Cells of many tissues are polarized, collectively forming configurations tailored to the needs of a tissue. A common feature of most cancers of epithelial origin is the loss of normal tissue architecture. Despite advances in identifying signaling pathways involved in driving cancer progression, little is known about how polarity is disrupted during transformation. Dr. David Bryant studies the molecular control of epithelial polarity. His long- term goal as an independent biomedical researcher is to understand how epithelial polarity goes awry during tumor formation. With this award, Dr. Bryant will examine the ADP-ribosylation factor (ARF) GTPase family and their regulatory molecules (the ARF 'regulome') in control of polarity during prostate cancer, as 'regulome'members are highly overexpressed in human prostate cancers. This K99/R00 award will allow Dr. Bryant to achieve the following career goals: 1) additional training in prostate biology, and human cancer genetics, 2) develop genomic skills for analyses of human prostate cancer gene expression, 3) gain skills in immunohistochemical and histopathological techniques to analyze tissue samples of human biopsies and mouse models of prostate cancer from in vivo, and 4) develop the communication, mentoring, grant-writing, and laboratory management skills necessary to become and successful, independent biomedical researcher. The mentored phase of this research will be carried out at the University of California, San Francisco under the guidance of Dr. Keith Mostov. During the mentored phase, Dr. Bryant will use the combined approaches of genetics, semi-automated microscopy, and in vitro spheroid culture of normal and tumorigenic prostate epithelial cells to define changes in ARF regulome expression that control prostate acinar morphogenesis (Aim 1). Next, he will elucidate the interplay between the ARF regulome and oncogenic pathways leading to castration-resistant prostate cancer (Aim 2). To identify potential disease stage-specific ARF regulome alterations during prostate cancer progression in vivo (Aim 3), Dr. Bryant will begin using genomic and immunohistochemical analysis of tumors from human patients and mouse models of prostate cancer of varying disease stage. Drs. Pamela Paris, Davide Ruggero (UCSF), experts in prostate cancer genomics and cancer genetics, respectively, will serve as collaborators and advisors. During the independent phase, Dr. Bryant will continue to focus on Aims 2 and 3, the mechanisms of ARF regulome-controlled epithelial polarity, and in vivo analysis of ARF regulome alterations in tumors. This award will enable Dr Bryant to examine the molecular regulation of prostate epithelial polarity in a rapid, medium-throughput fashion, enabling development of selective interventions that inhibit the ARF regulome pathway, and potentially identifying novel targets for therapeutic interventions in prostate cancer.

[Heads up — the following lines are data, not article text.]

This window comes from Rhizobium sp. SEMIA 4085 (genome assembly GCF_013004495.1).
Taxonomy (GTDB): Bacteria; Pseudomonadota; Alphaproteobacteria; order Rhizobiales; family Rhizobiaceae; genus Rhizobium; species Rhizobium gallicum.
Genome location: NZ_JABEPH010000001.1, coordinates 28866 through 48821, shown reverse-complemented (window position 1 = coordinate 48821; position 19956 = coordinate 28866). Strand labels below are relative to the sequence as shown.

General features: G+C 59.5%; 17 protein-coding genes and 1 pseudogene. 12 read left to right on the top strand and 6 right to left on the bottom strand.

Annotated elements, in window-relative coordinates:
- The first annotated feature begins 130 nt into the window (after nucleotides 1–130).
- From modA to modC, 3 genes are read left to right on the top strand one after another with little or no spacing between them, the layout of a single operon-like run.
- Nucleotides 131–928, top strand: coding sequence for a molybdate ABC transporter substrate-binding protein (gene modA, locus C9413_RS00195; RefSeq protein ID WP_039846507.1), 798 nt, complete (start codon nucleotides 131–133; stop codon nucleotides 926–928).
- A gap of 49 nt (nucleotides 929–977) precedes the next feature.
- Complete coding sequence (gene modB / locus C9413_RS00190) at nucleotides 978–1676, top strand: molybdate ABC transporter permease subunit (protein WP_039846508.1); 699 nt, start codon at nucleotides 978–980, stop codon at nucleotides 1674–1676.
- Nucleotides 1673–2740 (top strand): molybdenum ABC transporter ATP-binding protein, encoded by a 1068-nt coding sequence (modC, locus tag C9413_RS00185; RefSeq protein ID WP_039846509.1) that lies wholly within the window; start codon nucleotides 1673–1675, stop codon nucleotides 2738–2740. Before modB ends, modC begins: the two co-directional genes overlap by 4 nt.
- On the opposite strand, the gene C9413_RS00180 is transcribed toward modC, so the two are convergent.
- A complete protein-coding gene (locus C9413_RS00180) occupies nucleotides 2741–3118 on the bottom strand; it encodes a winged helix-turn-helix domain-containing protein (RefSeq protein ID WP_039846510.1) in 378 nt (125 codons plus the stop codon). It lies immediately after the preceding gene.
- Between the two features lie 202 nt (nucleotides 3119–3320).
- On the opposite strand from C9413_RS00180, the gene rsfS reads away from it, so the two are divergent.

Public Health Relevance

Prostate cancer is the second leading cause of death from cancer in men, and although most men display some disruption to normal prostate anatomy in their lifetime, why only some of these go on to develop lethal tumors is poorly understood. For diagnostic purposes, there is a dire need to identify 'markers'of which cancers will develop metastatic characteristics. Thus, analyzing molecules perturbed in human prostate cancer that potentially control tumor progression may help develop better markers for diagnostic tests, or even targets for therapeutic interventions, key advances for the management, treatment, or cure of human prostate cancer.

National Institute of Health (NIH)
National Cancer Institute (NCI)
Career Transition Award (K99)
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Study Section
Subcommittee G - Education (NCI)
Program Officer
Schmidt, Michael K
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University of California San Francisco
Anatomy/Cell Biology
Schools of Medicine
San Francisco
United States
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Bryant, David M; Roignot, Julie; Datta, Anirban et al. (2014) A molecular switch for the orientation of epithelial cell polarization. Dev Cell 31:171-87
Tran, Cindy S; Eran, Yoni; Ruch, Travis R et al. (2014) Host cell polarity proteins participate in innate immunity to Pseudomonas aeruginosa infection. Cell Host Microbe 15:636-43